Ritual: We usually attend or hold a ritual for each holiday and at other times. These vary over a huge range. As humans, we feel more group energy with more people – at least more than just a single person, and over 10 is even better. Most of these are with a few other Pagan families, and are often simple enough to include the kids. Pagan rituals often start with casting a circle to designate sacred space, and then calling each direction to connect us to the Earth. Our Ancestors for millennia lived and died depending on knowing the directions, and so there is a reason they touch our hearts. To get a feel for the power and poignancy of Pagan rituals, finding one and attending it is much more effective than any words I can put down here (some rituals are much better than others). But I can give a summary of the most recent large ritual I was at (which had around 200 people, at Convocation in Detroit, February 2020). This was a ritual to honour our Ancestral mothers. In a darkened room lit by candlelight, we formed a (very large!) circle. After a basic start to the ritual, the person leading the ritual led us through a story like a description of our Ancestors, leading back through time, with a melodic, rhythmic, ritual voice. The floor had six large paintings of Ancestral mothers from our past. By this time I felt distinctly out of my day to day life, as if I was in a timeless place. A chant was raised, and with the slow chant, we formed lines, slowly walking past the images, taking time to look at each one and thank them. A mirror gave us each a chance to look at ourselves, seeing who we have become and who these mothers have given us. At the front of the darkened room was a large, dimly lit painting of the Lascaux cave bull painting. We each pressed our hand into a bowl of paint, and put our handprint on the painting, as if we were in Lascaux, 17,000 years ago. The ritual continued with more time for meditation on what we had felt, and steps to bring us back to normal time and a normal state of mind. This was a deeply centring experience – the kind of experience I would not want to be absent from my life. Similarly, even the simple rituals for the eight points of the Wheel of the Year greatly help in feeling connected to our Earth, to feel like I’m not missing watching the seasons pass.
There are a lot more Pagan practices in our family life – many are described in the links.
Family: My kids are the most important aspect of my life, and any spirituality which is completely self-centred is not healthy, so it’s not a surprise that our family is centrally important in my spirituality. As described in the link above (and here https://humanisticpaganism.com/2014/12/14/starstuff-contemplating-by-heather-and-jon-cleland-host-celebrating-meaning-in-our-lives-through-family-holidays/), there are specific, fun ways that we celebrate each holiday with the kids. If you want to find out what is important to someone, asking them is not necessarily the best way to find out. Instead, look at two things: their calendar and their chequebook. Where we put our time and money will show what is important to us – and likely what our effect on future generations will be. Holidays are no different – they teach our kids (and ourselves!) what is important. If holidays are empty consumerism, or worse, “celebrate” things we don’t believe or support, then what do the kids learn from that? This is why we make sure that our holidays teach the kids that we are part of the Earth, that our Universe is awesome, and that having fun is both important and can be done in a reality-based way. For this reason, what we do with the kids is at least, if not more, important than me personally being moved by a ritual. It’s a delicate balance to make our family celebrations honest and real, while still being similar enough to the surrounding culture so that none of this becomes too hard to maintain over many years. For instance, for Yule, we do have gifts and a tree. The gifts are opened on Winter Solstice morning, and the tree is fully reality-based.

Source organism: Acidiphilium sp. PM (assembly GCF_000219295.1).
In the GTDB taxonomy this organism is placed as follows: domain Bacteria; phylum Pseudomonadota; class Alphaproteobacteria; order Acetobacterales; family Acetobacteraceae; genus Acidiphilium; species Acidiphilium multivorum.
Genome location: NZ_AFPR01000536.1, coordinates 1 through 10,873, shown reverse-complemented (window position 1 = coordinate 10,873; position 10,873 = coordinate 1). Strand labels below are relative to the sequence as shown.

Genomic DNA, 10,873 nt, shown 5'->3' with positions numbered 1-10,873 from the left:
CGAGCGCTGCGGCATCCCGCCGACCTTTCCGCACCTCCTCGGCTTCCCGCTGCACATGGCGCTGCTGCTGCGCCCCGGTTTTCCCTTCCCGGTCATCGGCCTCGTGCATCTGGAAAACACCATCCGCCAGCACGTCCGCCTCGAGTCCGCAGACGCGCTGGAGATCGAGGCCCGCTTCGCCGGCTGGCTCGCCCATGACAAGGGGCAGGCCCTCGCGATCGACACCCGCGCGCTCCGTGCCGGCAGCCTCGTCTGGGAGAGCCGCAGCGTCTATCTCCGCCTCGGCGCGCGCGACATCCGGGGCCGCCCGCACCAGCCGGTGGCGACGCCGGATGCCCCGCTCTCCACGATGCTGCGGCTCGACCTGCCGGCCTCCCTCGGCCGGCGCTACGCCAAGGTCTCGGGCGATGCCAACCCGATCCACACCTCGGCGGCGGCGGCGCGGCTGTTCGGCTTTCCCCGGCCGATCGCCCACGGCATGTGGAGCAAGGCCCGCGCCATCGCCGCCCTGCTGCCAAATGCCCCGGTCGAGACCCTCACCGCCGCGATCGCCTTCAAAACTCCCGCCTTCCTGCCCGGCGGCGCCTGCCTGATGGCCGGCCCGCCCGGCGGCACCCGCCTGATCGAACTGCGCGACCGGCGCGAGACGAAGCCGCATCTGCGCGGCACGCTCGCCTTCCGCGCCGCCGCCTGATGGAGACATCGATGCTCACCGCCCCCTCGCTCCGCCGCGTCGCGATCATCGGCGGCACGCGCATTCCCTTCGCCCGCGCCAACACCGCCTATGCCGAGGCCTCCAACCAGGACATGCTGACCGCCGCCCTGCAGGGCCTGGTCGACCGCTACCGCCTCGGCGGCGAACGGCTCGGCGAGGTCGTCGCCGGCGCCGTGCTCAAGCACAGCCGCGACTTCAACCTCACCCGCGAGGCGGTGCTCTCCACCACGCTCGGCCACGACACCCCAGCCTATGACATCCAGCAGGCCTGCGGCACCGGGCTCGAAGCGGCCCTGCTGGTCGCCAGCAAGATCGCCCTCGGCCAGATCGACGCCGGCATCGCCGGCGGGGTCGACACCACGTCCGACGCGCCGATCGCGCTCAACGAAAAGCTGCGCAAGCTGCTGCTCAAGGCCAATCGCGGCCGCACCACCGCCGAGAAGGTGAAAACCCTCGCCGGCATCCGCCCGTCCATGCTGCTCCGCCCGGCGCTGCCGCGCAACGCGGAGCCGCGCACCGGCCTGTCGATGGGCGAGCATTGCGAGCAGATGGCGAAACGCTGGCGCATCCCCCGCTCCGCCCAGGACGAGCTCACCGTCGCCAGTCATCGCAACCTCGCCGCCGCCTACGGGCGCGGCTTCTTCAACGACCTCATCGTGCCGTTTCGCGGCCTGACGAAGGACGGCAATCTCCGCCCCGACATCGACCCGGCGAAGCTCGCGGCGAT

Jacobsen: Any upcoming projects to announce for us?
Host: Yes! Though everything is shut down now with the pandemic, when life returns to normal I hope to continue discussions in the Detroit area Pagan community about an outdoor sacred ritual location. One cool thing about Pagan ritual is that we like to hold them outdoors. A ritual at sunrise or under the moonlight, in a forest or clearing, taps into environments that put our brains into a different state due to millions of years of evolution.
Also, a good friend of mine in the Naturalistic Pagan community just started a nontheistic Pagan podcast, called “The Wonder: Science Based Paganism”. The plan is for a podcast every week! Here is the link. https://thewonderpodcast.podbean.com/.
Jacobsen: Any recommended, authors, organizations, or speakers?
Host: For the wonder of Naturalism, I highly recommend the original Cosmos Series by Carl Sagan. It’s on Netflix and other outlets. Even after decades, the only thing out of date is Dr. Sagan’s turtleneck sweater. The recent second Cosmos Series by Neil DeGrasse-Tyson is a very close second. These are both perfect for family viewing and discussion except for the youngest kids. For the youngest kids, start them off with the first and second seasons of Scooby Doo (where all supernatural claims turn out to be a fake money making scam), Grandmother Fish (by Jonathan tweet), and walks in the woods.